Technology & Digital Life

Technology
12:41 pm
Tue November 20, 2012

Gmail Sends Message In Cherokee

The Cherokee Nation has teamed up with Google to launch Gmail in the Cherokee language. They hope to give young Cherokees a chance to use the language every day. Guest host Celeste Headlee discusses the project with Google Senior Software Engineer Craig Cornelius and Cherokee language expert Joseph Erb.

Food
4:42 pm
Mon November 19, 2012

Apps Help You Tackle Thanksgiving With Technology

Originally published on Tue November 20, 2012 7:23 am

Transcript

ROBERT SIEGEL, HOST:

And we wrap up today's All Tech Considered with some Thanksgiving-related recommendations.

CHRISTINE CARROLL: If you find yourself veering towards a kitchen panic attack, while you're making your holiday meal, I'm just going to say stop. Take a breath and grab your phone.

SIEGEL: Or your tablet and download a cooking app.

AUDIE CORNISH, HOST:

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Business
4:41 pm
Mon November 19, 2012

Tech Week Ahead: Intel CEO To Retire Early

Originally published on Mon November 19, 2012 5:52 pm

Audie Cornish and Robert Siegel talk about the tech week ahead. They cover the announcement that Intel CEO Paul Otellini plans to retire early and will step down next year.

The Salt
3:19 pm
Mon November 19, 2012

Could Nate Silver Predict How Good Your Pumpkin Pie Will Be?

All out of nutmeg? The same algorithms that predicts your friends on Facebook can also figure out ingredient substitutions for your pumpkin pie this Thanksgiving.
Courtesy of Lada Adamic.

Originally published on Mon November 26, 2012 1:55 pm

We've been hearing a lot recently about how algorithms can predict just about anything. They find long-lost friends on Facebook and guess which books we'll buy next on Amazon. Algorithms hit the big time this month, when New York Times blogger Nate Silver used mathematical models and statistics to correctly forecast the outcome of every state in the presidential election.

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All Tech Considered
2:42 pm
Mon November 19, 2012

What's The Big Idea? Pentagon Agency Backs Student Tinkerers To Find Out

Students Blake Jamar (from left), Ryan Clifton and Gregory Gonzales take apart a bicycle that generates electricity at Analy High School in Sebastopol, Calif.
Jon Kalish for NPR

Originally published on Mon November 19, 2012 5:52 pm

At Analy High School in Sebastopol, Calif., three students are taking apart a bicycle that generates electricity. Another student is calibrating a laser cutter. They're all working in a cavernous building that once held the school's metal and electronics shop. Let's just say it has been updated.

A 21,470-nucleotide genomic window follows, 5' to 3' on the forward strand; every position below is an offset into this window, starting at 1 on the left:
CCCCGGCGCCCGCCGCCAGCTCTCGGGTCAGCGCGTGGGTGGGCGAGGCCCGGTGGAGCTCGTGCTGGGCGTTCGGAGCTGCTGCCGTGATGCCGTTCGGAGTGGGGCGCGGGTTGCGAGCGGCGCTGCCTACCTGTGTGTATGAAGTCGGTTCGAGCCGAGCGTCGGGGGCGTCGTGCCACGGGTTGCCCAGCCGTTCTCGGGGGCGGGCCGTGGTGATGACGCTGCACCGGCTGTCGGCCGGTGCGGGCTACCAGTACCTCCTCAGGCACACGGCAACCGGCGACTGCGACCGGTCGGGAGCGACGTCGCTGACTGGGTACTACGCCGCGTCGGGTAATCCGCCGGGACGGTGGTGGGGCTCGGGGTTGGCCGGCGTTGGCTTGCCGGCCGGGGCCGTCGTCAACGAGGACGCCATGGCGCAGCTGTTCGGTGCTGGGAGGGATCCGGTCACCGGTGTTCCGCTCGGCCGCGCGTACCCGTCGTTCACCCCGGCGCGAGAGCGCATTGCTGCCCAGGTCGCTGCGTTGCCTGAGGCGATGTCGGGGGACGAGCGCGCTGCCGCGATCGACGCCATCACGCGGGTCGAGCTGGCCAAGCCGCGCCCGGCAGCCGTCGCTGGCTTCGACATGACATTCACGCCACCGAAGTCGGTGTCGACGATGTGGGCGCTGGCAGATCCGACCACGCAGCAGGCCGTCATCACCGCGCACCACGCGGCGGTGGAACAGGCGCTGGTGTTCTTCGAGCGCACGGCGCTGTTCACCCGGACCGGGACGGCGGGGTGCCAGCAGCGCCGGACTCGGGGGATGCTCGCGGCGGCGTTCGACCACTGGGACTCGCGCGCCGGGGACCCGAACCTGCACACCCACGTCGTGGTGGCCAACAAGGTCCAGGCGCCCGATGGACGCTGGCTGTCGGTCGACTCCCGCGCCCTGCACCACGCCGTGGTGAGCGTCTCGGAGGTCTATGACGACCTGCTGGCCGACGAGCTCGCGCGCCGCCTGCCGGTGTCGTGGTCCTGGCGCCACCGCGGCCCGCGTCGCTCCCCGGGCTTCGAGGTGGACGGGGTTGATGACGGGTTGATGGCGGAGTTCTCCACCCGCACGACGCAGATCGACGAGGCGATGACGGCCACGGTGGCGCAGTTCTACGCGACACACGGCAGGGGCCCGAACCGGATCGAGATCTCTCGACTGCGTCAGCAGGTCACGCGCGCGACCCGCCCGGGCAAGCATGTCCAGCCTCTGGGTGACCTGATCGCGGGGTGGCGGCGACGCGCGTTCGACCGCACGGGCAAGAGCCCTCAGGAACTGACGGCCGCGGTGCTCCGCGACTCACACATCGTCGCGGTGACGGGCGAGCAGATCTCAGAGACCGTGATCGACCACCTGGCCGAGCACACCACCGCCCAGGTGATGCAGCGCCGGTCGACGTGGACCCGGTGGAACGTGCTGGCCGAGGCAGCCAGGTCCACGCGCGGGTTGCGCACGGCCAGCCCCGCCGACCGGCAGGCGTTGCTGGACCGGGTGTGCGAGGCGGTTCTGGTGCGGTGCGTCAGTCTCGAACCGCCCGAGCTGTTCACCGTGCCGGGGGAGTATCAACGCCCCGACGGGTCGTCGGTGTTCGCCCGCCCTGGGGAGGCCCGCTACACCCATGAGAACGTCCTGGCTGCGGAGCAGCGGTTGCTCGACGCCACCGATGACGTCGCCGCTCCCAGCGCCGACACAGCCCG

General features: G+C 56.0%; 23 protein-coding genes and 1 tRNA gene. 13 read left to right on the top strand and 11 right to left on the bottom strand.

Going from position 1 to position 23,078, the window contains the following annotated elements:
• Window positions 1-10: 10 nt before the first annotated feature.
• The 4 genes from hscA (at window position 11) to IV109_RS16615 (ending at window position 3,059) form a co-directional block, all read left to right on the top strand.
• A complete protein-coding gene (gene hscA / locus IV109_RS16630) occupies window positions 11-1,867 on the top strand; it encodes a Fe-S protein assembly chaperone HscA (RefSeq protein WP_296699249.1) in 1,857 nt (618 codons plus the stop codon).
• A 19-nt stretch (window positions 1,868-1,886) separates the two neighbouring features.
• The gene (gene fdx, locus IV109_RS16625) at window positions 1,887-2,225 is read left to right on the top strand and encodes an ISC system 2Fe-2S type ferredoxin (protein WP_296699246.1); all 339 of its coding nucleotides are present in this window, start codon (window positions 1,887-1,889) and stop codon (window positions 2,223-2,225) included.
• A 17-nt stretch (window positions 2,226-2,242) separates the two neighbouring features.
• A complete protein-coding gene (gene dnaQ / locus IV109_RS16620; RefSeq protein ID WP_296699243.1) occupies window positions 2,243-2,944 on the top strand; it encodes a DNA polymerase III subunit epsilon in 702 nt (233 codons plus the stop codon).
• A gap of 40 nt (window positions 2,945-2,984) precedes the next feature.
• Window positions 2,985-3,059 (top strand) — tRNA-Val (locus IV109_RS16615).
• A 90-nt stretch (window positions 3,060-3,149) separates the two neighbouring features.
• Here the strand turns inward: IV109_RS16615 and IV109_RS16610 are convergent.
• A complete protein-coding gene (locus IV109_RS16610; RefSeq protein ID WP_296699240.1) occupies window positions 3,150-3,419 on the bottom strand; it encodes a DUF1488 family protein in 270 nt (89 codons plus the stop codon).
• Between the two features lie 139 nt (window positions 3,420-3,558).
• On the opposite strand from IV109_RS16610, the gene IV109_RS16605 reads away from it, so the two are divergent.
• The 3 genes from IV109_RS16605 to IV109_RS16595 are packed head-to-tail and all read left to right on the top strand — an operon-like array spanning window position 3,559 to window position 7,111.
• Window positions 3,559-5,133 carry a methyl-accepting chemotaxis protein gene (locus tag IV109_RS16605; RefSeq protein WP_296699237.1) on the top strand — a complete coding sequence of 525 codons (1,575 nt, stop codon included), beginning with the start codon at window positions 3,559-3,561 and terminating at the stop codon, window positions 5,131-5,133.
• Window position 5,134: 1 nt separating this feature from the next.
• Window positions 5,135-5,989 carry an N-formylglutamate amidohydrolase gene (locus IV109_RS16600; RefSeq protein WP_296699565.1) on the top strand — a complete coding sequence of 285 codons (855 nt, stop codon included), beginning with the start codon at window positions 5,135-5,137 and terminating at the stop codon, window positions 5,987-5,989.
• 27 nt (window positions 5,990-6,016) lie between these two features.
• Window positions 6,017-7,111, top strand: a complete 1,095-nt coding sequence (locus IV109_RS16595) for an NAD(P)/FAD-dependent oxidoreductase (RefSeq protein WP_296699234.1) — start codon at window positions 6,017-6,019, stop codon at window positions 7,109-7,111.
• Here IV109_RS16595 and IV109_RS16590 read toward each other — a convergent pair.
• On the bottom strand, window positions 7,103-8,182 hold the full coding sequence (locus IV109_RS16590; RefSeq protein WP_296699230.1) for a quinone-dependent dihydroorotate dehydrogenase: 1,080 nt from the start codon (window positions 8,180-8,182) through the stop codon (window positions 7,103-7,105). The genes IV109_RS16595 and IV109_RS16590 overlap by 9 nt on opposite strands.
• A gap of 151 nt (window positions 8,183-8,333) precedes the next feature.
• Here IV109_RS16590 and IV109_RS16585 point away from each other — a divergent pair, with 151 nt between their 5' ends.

"I'm thinking that I might make a quadrocopter and a tremolo. It's a type of guitar thing that uses light to change the volume. And a few other things; we'll see," says Gabe Cook-Spillane, a senior at Analy High.

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Digital Life
11:42 am
Mon November 19, 2012

Post-Election Racist Tweets Raise Questions

Originally published on Mon November 19, 2012 12:03 pm

After the president's re-election, a slew of racist comments appeared on Twitter and Facebook. Guest host Celeste Headlee discusses some of the legal and privacy issues raised when people vent online. She speaks with Rey Junco of Harvard's Berkman Center for Internet and Society and The Root's Political Correspondent Keli Goff.

Business
5:50 am
Sun November 18, 2012

Tesla Revived The Electric Car, But Can It Sell It?

Tesla workers cheer on the first Tesla Model S cars sold during a rally at the Tesla factory in Fremont, Calif., in June.
Paul Sakuma AP

Originally published on Sun November 18, 2012 2:13 pm

The American auto industry has a new darling, but it doesn't come from the Big Three or even Motor City. Instead, it comes from the West Coast — Silicon Valley, to be precise.

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Technology
5:42 pm
Fri November 16, 2012

Post-Petraeus, Net Privacy Backers Hope For A Boost

Online privacy advocates are hopeful the FBI investigation into retired Gen. David Petraeus' personal emails will put a human face on their efforts to update a stalled Internet privacy bill.
iStockphoto.com

Originally published on Fri November 16, 2012 10:20 pm

The tech industry has been lobbying hard for an update to the Electronic Communications Privacy Act, the 1986 law governing online privacy.

Under an umbrella group calling itself Digital Due Process, companies and civil liberties groups have argued that the law is too loose with the privacy of data stored online, especially Web-based email and other documents on the cloud.

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Technology
12:57 pm
Fri November 16, 2012

Looking Back On 2012 Election Technology

Originally published on Fri November 16, 2012 3:02 pm

Transcript

IRA FLATOW, HOST:

This is SCIENCE FRIDAY. I'm Ira Flatow. If you're a political junkie, I'm guessing a couple of words will make your skin crawl: hanging chads. Or you might like pregnant chads or whatever - we didn't know what a chad was before then. After the problems counting ballots in the 2000 election in Florida, municipalities around the country moved to adopt electronic voting systems with the thought that they would be easier to use, more straightforward to count.

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Israeli-Palestinian Coverage
11:00 am
Fri November 16, 2012

#Gaza: Fighting In Cyberspace?

Originally published on Sun November 18, 2012 9:26 am

Transcript

MICHEL MARTIN, HOST:

I'm Michel Martin and this is TELL ME MORE from NPR News. Coming up, the Barbershop guys are going to weigh in on the news of the week. We're particularly interested in the guys' perspective on the relationship scandal that forced the resignation of the CIA director, General David Petraeus.

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